Vitaly Votanovsky was the first person to publish information about the cemeteries where Wagner mercenaries killed in Ukraine are buried, on his channel „Titushki v Krasnodare.”
Votanovsky arrived at the Bakinskaya cemetery in December, learning from workers that it was the final place for Wagner fighters. „On 20 December 2022, I discovered the first mass burial,” Votanovsky stated. By that time, there were 48 graves.
By April, when Votanovsky left Russia due to threats to his life, the number of deaths he recorded at that cemetery rose to over 600, becoming, according to multiple sources, the largest Wagner cemetery in Russia.
In December 2022, Prigozhin confirmed that this cemetery was established by his organization, which arranged it after receiving land from the Krasnodar regional administration.
Timeline Wagner: from the battles in Ukraine to the march towards Moscow
THE SECOND CROSS
The names of Ion and Vlad, the second Moldovan casualty, were found in the first list discovered by Mr. Votanovsky.
Vlad would have died on October 2, 2022, according to information on the cross at his grave. He was 32 years old, and almost half of his life he had spent in Russian prisons. „Since he went to Russia, he never revisited Moldova,” says one of his brothers.
Although the Wagner used to run an official press service for inquiries from relatives and media even before the war, after 24 February 2022, dozens of Wagner-associated channels have emerged. One of these, Wagner Gruz 200, which posts casualty reports, announced Vlad’s death – confirming thus the findings of Mr. Votanovsky.
Vlad was born in a family with seven children and was the oldest among them. His departure to work abroad was regarded as a salvation for a family with a mother raising the kids and a father working on farmland.
One of Vlad’s middle school teachers remembers him as a shy schoolboy: „He was quiet, and some colleagues often teased him. He didn’t really like studying, and rarely did his homework.”
The issue, however, was not that he disliked school, but sometimes he couldn’t attend it, explained one of his younger brothers, who is currently working in Poland. „The rest of us went to work, but we also went to school. He didn’t have that opportunity.”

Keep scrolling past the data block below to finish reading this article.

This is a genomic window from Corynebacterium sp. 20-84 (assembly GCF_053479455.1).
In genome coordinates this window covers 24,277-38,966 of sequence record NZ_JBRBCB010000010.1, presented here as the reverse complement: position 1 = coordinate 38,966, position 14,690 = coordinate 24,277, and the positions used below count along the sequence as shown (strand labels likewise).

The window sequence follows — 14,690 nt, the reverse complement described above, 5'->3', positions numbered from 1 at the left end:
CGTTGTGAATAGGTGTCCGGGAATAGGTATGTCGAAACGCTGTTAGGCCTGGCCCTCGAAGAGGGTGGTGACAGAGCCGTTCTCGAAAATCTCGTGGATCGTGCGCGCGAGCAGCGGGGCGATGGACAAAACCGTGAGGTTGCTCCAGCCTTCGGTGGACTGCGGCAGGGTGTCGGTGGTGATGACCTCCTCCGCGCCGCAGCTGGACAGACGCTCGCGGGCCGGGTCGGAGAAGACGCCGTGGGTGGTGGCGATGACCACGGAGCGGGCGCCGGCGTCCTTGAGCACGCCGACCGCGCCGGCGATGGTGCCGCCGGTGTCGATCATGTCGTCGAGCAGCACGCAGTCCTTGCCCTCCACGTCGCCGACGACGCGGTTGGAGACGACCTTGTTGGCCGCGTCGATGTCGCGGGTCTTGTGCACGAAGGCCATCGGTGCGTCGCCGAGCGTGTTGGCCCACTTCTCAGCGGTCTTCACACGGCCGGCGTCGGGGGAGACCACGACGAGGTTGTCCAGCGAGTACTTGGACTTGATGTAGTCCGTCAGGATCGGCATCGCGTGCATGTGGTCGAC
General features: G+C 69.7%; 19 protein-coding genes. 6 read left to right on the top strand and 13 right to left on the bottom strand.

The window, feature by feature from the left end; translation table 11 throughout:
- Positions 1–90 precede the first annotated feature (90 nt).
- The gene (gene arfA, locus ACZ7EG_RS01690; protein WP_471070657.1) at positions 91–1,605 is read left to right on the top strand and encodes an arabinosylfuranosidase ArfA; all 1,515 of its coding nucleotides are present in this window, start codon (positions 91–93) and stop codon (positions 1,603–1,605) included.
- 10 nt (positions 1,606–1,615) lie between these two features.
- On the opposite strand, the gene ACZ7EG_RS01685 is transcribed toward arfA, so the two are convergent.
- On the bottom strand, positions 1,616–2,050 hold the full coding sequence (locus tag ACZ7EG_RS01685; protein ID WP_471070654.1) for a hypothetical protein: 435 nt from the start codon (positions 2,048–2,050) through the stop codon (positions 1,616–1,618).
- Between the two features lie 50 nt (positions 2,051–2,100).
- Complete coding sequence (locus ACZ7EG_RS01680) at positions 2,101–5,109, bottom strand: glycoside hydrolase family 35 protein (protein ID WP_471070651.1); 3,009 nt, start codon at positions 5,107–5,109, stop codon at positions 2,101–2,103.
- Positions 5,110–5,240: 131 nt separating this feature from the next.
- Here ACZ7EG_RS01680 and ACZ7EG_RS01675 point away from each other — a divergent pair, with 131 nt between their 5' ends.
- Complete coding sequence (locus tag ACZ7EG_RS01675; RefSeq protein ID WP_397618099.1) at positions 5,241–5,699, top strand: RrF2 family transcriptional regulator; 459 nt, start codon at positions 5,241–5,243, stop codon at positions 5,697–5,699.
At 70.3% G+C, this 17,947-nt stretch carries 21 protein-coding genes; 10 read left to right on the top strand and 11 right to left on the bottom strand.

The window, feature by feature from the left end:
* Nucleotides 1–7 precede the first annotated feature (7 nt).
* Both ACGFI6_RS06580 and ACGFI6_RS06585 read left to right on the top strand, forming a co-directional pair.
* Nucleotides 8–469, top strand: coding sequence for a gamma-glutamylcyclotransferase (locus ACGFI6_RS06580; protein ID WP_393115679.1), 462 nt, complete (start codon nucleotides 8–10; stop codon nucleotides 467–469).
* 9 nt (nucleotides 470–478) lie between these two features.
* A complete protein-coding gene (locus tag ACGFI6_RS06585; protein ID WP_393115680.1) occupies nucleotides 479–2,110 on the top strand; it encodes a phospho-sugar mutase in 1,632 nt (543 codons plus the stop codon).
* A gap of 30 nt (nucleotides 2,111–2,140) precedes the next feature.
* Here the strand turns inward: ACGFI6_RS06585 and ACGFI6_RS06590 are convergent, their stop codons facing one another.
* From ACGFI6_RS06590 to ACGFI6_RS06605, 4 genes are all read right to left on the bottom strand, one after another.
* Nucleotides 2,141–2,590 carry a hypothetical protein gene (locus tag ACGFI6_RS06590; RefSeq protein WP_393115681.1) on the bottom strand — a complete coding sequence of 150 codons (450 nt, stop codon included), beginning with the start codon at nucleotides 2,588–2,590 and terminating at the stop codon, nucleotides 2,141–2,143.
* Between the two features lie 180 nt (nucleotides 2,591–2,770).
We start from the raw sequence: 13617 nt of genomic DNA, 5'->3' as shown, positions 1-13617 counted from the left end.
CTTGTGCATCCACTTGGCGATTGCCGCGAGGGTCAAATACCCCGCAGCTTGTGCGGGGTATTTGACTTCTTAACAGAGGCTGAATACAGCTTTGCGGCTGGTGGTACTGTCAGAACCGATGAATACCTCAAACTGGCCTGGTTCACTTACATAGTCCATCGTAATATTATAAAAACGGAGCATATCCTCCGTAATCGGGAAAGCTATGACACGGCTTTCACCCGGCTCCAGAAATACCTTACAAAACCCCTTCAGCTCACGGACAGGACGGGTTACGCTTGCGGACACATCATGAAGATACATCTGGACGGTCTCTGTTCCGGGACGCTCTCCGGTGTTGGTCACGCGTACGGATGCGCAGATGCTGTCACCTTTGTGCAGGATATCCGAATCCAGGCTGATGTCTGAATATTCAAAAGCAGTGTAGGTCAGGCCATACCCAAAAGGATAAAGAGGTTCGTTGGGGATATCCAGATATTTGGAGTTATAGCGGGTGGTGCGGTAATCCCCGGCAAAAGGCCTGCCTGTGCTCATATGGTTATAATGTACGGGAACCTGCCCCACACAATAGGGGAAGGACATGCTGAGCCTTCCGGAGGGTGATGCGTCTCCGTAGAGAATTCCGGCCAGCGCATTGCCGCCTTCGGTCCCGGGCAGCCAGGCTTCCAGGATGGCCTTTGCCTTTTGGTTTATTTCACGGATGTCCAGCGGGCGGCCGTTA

As the eldest son, Vlad was taken by his parents to help with work.
„It was tough. They would go to work for landlords. Or he helped do something around the house. […] How could he like school while there were problems in the family?” his brother notes.
Vlad went to Russia with his father in 2005 or around this year, shortly after graduating from the local middle school. Then, his father suddenly disappeared. Vlad’s mother says that she raised their seven children mostly all alone.
When their father started drinking and vanished from the family’s life, cash became scarce, says Vlad’s brother in Poland. Both Vlad and one of his brothers traveled to Russia for work and tried to help the family as much as they could.
Since arriving in Moscow, Vlad received five convictions and spent a total of 14 years behind bars.
In February 2010, he was charged with stealing a phone worth 5,000 rubles after borrowing it from the owner to make a call. Details HERE. He then left a store with an MP3 player, headphones, and a USB cable worth 1,700 rubles, but security guards caught him. Vlad admitted his guilt and was sentenced to two years in a high-security prison for both offenses.
He was also sentenced to one year and two months for another theft. In 2013, just 20 days after his release, he got busted again. This time, he was filmed by surveillance cameras stealing two bicycles near a residential building. Vlad admitted again his guilt and compensated one of the victims. He spent the following 2 years and 6 months in a high-security prison. Details HERE.
When Vlad was released in 2016, he broke into an apartment and stole a Philip Laurence watch worth 24,000 rubles, as well as the keys to a BMW X6 car. He ran away driving the car and was soon apprehended by the police, showing them a fake passport under a different name.
Considering Vlad’s health issues – gastric ulcer and loss of vision in his left eye – the court sentenced him to three and a half years in prison, despite being a repeat offender.
In 2019, shortly after his release, Vlad was caught again, this time for stealing a bank card and a car. He was sentenced to five years in a strict correctional camp. Details HERE.